After a long straight away as we headed back into town, I could see the turn we had up ahead and I knew right around that corner was the finish. We were almost done. As we made the turn we could see the finish line. I looked down at my watch. 1:53:18. What?! If I sprint, I could break my PR of 1:54:08. I turned to Kim, said I got to go, and took off in a full sprint to the finish line. I made it. Not by much, but I'd just set a PR. I stopped running, took a quick breather, and turned around just in time to see Kim crossing the finish line.

We were handed bottled water as we walked out of the chute, but neither of us could grab them because our hands were so cold. I finally managed to tuck both of ours under my arms. We'd already made the plan to head straight to the car, blast the heater, and warm up before doing anything else. When we got to the car, we luckily had some dry clothes. We stripped down completely, took off our soaking wet clothes, and put on some dry ones. Unfortunately Kim didn't have another pair of pants, but the heater helped. Sitting in the car with a blasting heater was probably not the best thing without having stretched, but we had to do it. Our hands still didn't work. Even putting on our shirts was impossible because we couldn't feel for where the sleeves were. We later took off our shoes and socks, and realized our feet were all pruned. Eventually though we warmed up and decided to go back to the race festivities.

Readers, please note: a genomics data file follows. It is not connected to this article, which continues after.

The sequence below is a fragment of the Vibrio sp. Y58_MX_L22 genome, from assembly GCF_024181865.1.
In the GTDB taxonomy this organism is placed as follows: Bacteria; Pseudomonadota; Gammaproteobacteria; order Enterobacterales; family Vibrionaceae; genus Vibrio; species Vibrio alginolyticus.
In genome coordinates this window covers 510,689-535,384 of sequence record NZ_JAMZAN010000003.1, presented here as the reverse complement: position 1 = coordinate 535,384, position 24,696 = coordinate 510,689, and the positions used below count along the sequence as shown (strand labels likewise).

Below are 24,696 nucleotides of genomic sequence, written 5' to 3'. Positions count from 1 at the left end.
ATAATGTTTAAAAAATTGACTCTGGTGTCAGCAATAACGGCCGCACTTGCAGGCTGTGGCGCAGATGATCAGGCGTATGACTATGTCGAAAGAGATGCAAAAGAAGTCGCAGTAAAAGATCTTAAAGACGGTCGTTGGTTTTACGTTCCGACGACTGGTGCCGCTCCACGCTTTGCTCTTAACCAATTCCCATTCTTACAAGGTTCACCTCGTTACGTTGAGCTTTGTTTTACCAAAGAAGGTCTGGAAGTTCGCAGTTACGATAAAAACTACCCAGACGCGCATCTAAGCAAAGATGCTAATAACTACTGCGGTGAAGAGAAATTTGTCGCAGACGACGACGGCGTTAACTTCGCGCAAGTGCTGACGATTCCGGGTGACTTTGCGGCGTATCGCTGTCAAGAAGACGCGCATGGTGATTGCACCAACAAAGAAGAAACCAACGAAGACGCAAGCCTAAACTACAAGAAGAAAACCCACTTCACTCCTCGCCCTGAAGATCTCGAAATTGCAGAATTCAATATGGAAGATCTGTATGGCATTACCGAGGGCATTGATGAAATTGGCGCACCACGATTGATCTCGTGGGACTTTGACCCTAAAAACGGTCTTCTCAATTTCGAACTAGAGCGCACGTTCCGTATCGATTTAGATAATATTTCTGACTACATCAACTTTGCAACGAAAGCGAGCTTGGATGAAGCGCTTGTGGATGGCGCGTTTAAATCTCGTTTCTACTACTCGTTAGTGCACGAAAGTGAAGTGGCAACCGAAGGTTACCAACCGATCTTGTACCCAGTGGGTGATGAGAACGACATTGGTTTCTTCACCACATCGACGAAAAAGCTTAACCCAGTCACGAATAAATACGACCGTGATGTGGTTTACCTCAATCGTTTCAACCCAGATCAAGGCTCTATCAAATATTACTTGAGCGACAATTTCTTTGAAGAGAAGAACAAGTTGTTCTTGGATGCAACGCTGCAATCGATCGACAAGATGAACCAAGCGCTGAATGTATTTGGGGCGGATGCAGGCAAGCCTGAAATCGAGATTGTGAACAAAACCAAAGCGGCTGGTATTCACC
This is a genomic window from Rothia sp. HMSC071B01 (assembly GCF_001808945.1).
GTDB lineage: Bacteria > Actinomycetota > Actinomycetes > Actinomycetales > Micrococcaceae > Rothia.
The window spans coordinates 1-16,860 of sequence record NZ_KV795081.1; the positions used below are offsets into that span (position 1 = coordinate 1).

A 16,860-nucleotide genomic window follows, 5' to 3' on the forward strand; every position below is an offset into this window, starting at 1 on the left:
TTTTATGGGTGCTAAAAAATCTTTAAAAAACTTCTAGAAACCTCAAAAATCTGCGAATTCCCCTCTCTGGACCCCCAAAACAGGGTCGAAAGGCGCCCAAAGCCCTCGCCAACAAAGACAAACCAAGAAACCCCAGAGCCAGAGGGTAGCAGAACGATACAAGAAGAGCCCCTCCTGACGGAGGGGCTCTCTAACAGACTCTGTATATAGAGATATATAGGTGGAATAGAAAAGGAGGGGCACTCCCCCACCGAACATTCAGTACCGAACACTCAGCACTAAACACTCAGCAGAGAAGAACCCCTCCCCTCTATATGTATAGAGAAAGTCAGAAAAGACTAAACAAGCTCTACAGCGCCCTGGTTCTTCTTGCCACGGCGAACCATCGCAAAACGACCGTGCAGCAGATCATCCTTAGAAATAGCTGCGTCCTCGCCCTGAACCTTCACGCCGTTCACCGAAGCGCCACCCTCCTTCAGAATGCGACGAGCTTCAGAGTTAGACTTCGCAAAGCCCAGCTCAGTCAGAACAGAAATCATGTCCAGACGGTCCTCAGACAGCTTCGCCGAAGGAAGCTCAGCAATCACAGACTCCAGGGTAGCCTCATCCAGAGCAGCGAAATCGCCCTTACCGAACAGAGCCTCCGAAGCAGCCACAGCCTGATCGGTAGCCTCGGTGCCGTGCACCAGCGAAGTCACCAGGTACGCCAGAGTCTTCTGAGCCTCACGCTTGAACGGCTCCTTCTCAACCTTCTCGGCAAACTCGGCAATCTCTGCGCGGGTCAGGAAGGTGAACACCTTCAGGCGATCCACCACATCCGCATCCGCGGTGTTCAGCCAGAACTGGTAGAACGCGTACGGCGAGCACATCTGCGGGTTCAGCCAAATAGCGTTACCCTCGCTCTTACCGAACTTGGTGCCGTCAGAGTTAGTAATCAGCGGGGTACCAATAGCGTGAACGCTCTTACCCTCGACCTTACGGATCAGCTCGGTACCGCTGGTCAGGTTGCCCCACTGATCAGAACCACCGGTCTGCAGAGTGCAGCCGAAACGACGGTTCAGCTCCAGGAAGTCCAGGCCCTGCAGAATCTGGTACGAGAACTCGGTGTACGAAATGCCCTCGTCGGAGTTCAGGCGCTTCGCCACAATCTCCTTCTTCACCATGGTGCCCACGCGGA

We exchanged our race tech shirts for larger sizes, since the ones we got looked like they were kid sizes, and looked for the free breakfast we had coupons for. They were giving out free warm french toast, yum. Unfortunately the line was much to long and we couldn't stand to be out in the cold any longer, so we grabbed some orange slices and headed back to the car. Props to the volunteers who stayed out helping with all the race festivities, I'm not sure how they did it.